Naglfar - Harvest
Century Media
Melodic Black Metal
9 songs (45:24)
Release year: 2007
Naglfar, Century Media
Reviewed by Dylan
Album of the month
A few weeks ago in my review of Marduk’s newest album, Rom 5:12, I ended my rant by proclaiming it was “my favorite black metal album of this year, so far.” Ironically enough, I was greeted with another strong, interesting effort put forth by Sweden’s Naglfar just a few short weeks later. As my first listen of Mayhem’s latest album is still pending, Naglfar’s Harvest now stands alongside Rom 5:12 as one of the black metal gems of 2007.

Let's get one thing straight; how closely you hold Dissection’s classic work to your freezing heart is a good indication of how much you will relish in all Harvest has to offer. All the constant comparisons to the now defunct black metal band are probably about as annoying to the band members as they are accurate. Everything from the downright sinister vocals of ex-bassist Kristoffer Olivius, to the blackened melody spewed forth from axemen Andreas Nilsson and Marcus E. Norman harkens back to the majesty and epic heaviness of Jon Nödtveidt and crew. So by now, as you have probably guessed, this album is not terribly original. However, what Harvest lacks in innovation, it more than makes up for in superb sound quality, mature songwriting, and a dark, yet searing atmosphere.

Into The Black sounds like an unreleased track for Storm of the Light’s Bane, complete with an eerily clean guitar opening the track, epic riffing transporting you to a mystical, dark place, with the superb vocal attack of Olivius being your demonic guide. After this song finishes one odd thing becomes clear: almost every song on this album produces a huge anthemic feeling without the use of a synthesized choir or orchestra, like numerous black metal bands have grown to rely on. After the blasting fury of Breathe Through Me, The Mirror of My Soul begins to reveal the very strong mid-section that Harvest can lay claim to. This song is about as accessible as a band like this is likely to get, the verse gallops along with the rolling double bass of drummer Mattias Grahn and leads the listener to yet another huge chorus that causes much headbanging to ensue. Odium Generis Humani is the album’s clichéd, yet welll performed, anthem of misanthropy whose tempo goes form blastbeats, to the mid-paced groove of the chorus, to a very slow interlude before the end of the song. Very cool stuff. However, the awesomeness of this track does not go unchallenged for long, as The Darkest Road is in possession of one of the best riffs on the whole album, and thankfully features it as the central hook of what is a great track. I could go on, but the closing tracks are just as solid as the killers that preceded them. Be sure to take note of the short, but sweet solo of Feeding Moloch and the epic melodies and feeling of the closing tracks.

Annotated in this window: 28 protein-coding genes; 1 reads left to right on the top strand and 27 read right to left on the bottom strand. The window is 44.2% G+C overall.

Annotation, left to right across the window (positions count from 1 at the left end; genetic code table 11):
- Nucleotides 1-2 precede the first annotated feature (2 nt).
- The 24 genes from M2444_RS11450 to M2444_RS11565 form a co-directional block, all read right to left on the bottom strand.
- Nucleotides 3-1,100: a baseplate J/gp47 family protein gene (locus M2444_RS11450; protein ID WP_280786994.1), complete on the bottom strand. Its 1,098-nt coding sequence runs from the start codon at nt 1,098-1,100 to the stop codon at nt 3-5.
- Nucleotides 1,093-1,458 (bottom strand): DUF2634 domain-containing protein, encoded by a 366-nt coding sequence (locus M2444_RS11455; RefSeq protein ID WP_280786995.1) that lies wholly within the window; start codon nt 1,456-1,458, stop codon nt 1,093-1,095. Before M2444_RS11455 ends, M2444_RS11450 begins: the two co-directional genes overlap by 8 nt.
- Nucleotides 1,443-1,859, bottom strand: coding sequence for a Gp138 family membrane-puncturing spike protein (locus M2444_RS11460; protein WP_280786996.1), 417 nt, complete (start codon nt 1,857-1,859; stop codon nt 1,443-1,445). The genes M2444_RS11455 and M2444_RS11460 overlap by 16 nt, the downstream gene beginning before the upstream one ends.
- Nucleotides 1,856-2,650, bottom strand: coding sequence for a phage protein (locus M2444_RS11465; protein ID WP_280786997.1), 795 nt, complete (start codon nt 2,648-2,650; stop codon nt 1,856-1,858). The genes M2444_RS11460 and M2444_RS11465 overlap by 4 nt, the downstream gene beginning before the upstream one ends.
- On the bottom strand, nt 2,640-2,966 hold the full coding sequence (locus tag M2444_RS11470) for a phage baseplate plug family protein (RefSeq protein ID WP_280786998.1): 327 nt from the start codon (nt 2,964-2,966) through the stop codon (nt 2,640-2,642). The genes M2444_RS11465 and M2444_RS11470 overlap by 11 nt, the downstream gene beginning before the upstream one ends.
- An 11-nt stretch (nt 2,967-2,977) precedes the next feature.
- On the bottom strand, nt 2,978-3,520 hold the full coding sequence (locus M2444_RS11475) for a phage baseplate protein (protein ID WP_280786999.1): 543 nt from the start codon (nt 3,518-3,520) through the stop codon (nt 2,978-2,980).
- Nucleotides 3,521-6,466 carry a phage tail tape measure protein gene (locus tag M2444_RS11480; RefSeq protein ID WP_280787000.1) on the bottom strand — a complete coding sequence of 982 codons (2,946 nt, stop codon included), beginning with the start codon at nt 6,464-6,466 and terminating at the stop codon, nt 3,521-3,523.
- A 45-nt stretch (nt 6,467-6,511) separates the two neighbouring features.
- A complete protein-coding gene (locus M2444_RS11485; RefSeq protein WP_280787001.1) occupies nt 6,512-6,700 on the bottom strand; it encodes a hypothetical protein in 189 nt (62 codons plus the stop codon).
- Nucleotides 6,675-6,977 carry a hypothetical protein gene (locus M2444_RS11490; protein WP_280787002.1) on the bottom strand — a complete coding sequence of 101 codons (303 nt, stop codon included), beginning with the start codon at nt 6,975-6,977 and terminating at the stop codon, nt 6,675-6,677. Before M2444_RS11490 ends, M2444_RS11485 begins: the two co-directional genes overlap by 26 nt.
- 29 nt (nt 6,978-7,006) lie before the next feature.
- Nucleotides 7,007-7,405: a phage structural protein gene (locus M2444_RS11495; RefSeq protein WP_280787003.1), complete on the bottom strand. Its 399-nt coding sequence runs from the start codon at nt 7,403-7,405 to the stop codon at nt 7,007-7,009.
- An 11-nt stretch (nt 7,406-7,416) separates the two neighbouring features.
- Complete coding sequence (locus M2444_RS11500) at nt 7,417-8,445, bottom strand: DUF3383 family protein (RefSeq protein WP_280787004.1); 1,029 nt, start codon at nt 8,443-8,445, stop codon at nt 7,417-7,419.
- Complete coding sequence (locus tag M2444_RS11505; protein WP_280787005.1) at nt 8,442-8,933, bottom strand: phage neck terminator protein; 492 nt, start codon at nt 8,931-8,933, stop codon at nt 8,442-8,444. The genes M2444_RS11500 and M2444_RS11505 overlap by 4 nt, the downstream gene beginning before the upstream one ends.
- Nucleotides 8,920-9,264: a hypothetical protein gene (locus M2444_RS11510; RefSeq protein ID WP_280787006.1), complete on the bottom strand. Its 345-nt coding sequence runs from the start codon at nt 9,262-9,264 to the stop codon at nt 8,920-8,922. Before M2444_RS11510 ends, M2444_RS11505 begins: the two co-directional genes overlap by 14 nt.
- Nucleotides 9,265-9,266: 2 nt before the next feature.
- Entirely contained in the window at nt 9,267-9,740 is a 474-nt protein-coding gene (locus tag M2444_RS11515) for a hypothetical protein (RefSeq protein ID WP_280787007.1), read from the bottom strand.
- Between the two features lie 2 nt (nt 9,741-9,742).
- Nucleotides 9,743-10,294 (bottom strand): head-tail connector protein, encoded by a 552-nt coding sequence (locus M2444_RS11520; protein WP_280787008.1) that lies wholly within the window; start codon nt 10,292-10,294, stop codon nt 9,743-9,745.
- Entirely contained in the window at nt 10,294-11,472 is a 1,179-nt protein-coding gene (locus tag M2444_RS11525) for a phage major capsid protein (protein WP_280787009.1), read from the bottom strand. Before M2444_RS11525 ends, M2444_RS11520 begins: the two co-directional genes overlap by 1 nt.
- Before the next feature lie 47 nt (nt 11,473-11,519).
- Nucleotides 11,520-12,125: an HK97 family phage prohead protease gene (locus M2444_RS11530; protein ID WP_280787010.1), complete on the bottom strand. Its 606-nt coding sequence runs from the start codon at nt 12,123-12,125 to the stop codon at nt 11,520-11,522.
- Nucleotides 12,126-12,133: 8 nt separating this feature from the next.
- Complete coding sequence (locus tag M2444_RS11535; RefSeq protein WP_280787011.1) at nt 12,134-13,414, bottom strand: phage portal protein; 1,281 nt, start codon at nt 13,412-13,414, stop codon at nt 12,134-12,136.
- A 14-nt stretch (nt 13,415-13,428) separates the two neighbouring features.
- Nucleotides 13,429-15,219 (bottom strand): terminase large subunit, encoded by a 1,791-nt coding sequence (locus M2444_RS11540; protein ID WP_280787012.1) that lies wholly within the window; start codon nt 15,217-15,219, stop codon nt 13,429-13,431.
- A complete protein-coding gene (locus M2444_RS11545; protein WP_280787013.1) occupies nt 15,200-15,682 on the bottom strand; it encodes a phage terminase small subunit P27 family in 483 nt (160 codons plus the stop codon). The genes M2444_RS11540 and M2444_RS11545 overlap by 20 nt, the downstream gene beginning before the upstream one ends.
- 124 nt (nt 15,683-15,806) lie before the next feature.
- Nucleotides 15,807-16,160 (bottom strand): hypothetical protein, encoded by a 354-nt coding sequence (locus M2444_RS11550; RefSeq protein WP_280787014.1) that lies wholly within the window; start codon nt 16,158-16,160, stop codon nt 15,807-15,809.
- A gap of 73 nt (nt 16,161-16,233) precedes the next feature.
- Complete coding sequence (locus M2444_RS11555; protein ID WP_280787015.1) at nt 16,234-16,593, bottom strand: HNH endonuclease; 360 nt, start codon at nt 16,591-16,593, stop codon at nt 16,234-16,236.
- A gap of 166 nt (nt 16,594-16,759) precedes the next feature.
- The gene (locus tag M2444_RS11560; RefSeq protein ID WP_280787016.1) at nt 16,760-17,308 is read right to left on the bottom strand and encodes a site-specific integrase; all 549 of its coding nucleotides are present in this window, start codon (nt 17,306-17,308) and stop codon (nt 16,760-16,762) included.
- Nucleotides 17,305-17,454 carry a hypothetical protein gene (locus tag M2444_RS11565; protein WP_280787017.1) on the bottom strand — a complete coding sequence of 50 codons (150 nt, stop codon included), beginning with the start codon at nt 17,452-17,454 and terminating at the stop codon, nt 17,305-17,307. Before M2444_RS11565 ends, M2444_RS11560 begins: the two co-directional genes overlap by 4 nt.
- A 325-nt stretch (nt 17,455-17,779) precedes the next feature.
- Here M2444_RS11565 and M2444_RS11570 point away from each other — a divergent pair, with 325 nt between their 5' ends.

While not sounding as monstrously huge as Dimmu Borgir’s In Sorte Diaboli, Harvest was mixed with great care, finding the perfect balance between powerful clarity (thanks in no small part to a beefed up bass guitar) and organic atmosphere. And with all the tremelo riffs, percussive abuse, and vocal blasphemies oozing out every second of this record, a nice mixing job really helps to make sense of things. It also shows something that these men know how to wield their instruments with the utmost profession, keeping things interesting and impressive, without being too overbearing for most listeners to take in.

If you have decided to skip the previous four paragraphs, know this: Harvest rules. Naglfar doesn’t wallow in murky depression like underground bands Xasthur or Leviathen tend to do. They don’t roar on unstoppably like 1349. What Naglfar has managed to do is to create some fucking good, blackened metal. They may not be the "–est" of anything, but few black metal bands create albums that are a good, solid listen from start to finish. If you want some melodic, catchy black metal that manages to retain it's integrity, you need to check this out very soon.
Killing Songs :
Dylan quoted 90 / 100
Other albums by Naglfar that we have reviewed:
Naglfar - Vittra reviewed by Alex and quoted 90 / 100
Naglfar - Sheol reviewed by Alex and quoted 87 / 100
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